A grunge goddess Kali dancing next to a boom box, Jesus Christ with a crown of guitars around his head, Lord Narasimha emerging from the fire—Delhi-based designer Nitin Bal Chauhan’s line Bhootsavaar is being noticed for its feisty fashion. Bhootsavaar, which had a soft launch at the Wills Lifestyle India Fashion Week (WIFW) in October, will be launched formally soon. The line includes T-shirts with complex artwork, even some macabre themes with intricate detailing and flaming colours.

Chauhan is not the only one to include T-shirts in his prêt line. Manish Arora’s new collection, “Indian by Manish Arora", launched in December in collaboration with women’s wear brand Biba, too has T-shirts buzzing with modern, kitschy prints.

Chest-thumpers: A Manish Arora tee at Biba.
Chest-thumpers: A Manish Arora tee at Biba.

In Amrish Kumar’s creations for LABEL, a Ritu Kumar sub brand, T-shirts are now a staple. “Most collection themes can be interpreted for T-shirts," says Kumar, adding that from next year, LABEL will introduce more groups (print, embroidery, beading, other surface textures) in T-shirts as it is clearly seen as a growing category in prêt.

Couturier Tarun Tahiliani, who started making digitally printed T-shirts some years back, found they were fast-sellers and turned them into a staple. At a new store expected to launch in Delhi’s Defence Colony this month, he will also stock garments to compete in price points with brands like Zara while keeping TT’s brand promise in décor and visual merchandising thriving. The T-shirts from his Spring/Summer 2013 line will have pride of place.

Designer Anupamaa Dayal, who started making T-shirts a few years back simply to find an answer to her customers’ query—what shall we wear this garment with?—now makes them every season. “Pairing T-shirts with garments is the best way to explain one’s sensibility as a designer," she says.

The T-shirt is getting dressed up. Loved as a tool by fashion stylists to put together a distinctive look, it’s simple yet versatile. “A tee is the easiest garment in everyone’s wardrobe, that’s why it sells," says designer Hemant Sagar, underlining that it is still difficult to see it as high fashion. “Not only that, but the logistics for manufacturing T-shirts as prêt are problematic unless a designer has multiple outlets across the country or distribution networks that replicate that of mass brands," says Shantanu Mehra of designer duo Shantanu & Nikhil, who collaborate with sports brand Adidas for T-shirts and other products.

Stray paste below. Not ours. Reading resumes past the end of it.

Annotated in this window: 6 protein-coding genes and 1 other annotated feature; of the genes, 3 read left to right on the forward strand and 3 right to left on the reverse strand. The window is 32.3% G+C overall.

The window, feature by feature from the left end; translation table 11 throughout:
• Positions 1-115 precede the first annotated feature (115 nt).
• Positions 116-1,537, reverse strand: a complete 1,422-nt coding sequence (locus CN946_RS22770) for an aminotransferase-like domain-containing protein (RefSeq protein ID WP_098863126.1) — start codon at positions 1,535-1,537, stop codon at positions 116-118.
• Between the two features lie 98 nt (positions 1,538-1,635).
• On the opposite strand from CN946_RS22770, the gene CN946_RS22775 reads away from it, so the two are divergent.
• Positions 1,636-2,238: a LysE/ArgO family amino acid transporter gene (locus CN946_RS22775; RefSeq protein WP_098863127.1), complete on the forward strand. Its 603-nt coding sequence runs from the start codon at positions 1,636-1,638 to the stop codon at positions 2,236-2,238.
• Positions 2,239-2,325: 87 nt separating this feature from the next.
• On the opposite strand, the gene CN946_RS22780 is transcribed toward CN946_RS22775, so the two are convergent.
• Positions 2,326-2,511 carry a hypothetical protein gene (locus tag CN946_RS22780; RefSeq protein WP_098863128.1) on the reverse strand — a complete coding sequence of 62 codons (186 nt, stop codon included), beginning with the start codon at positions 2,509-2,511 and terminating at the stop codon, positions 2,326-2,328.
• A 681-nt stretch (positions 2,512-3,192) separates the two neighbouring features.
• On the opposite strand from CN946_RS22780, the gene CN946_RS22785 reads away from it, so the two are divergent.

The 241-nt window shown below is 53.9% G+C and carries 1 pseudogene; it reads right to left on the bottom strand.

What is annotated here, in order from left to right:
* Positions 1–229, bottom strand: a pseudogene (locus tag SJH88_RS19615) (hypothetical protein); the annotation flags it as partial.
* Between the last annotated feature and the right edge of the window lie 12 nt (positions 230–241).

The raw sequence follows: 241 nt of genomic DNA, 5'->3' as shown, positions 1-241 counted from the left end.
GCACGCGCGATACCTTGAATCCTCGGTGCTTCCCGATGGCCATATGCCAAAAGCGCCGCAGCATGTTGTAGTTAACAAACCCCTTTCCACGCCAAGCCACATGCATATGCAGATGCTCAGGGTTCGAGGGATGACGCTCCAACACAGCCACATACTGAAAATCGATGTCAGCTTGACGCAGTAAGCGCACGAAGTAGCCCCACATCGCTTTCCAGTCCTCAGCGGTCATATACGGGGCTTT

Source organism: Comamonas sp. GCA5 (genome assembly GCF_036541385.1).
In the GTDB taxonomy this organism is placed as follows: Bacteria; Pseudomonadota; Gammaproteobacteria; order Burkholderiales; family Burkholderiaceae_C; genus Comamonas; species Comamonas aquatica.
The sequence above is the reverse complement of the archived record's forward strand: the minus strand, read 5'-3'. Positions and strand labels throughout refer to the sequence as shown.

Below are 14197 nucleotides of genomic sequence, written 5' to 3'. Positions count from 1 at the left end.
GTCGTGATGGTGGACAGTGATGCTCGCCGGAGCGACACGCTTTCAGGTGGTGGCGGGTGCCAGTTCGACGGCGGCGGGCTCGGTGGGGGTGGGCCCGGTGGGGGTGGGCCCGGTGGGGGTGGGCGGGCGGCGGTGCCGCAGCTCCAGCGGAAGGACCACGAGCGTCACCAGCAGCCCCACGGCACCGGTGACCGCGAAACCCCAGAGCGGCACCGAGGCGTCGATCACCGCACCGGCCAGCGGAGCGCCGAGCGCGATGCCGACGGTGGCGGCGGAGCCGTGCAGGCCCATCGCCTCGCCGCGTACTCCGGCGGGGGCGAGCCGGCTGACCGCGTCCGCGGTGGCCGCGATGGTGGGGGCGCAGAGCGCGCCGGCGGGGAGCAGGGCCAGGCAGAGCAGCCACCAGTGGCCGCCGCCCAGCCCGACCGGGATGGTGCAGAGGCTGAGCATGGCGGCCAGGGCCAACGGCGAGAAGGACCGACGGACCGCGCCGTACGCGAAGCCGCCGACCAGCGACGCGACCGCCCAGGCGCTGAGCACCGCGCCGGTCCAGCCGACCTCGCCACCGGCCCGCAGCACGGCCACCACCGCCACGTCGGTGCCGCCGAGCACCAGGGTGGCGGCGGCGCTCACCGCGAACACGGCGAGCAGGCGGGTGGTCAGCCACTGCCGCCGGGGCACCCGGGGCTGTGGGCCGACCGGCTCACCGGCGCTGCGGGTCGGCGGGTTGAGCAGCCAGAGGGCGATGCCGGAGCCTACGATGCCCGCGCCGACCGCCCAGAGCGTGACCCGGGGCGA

Tees by In Divine Interest are based on mythological figures.

T-shirt themes that represent the cultural medley of India Now—retaining cultural distinctions amid multicultural influences—are best-sellers, a clear market insight. These include contemporary prints, meaningful messages (not just attention-seeking ones or the famous slapstick phrases that dotted T-shirts earlier) and the ongoing exploration of religion as pop art. A funky mix of realism and idealism forms their content. Chauhan decided to make the most of the T-shirt momentum, yet make a strong, individual point. “Everyone is driven about something. You could be crazy about music, biking or food. Bhootsavaar is about wearing that madness," he says.

Deepika Govind’s Pop Patola T-shirt with churi sleeves.

Busting notions that men are crazy about T-shirts as casual wear or that tees entice a younger clientele, their creators are now eyeing a wider clientele. Designers point out that older age groups too are buying T-shirts. “Our range includes pieces that could interest buyers in their mid-40s," says Amrish Kumar. Dantas put it in another way. “A young girl may gift an anti-smoking T-shirt to her father," he says.

It’s a tee party and all are invited.

Shefalee Vasudev contributed to this story.

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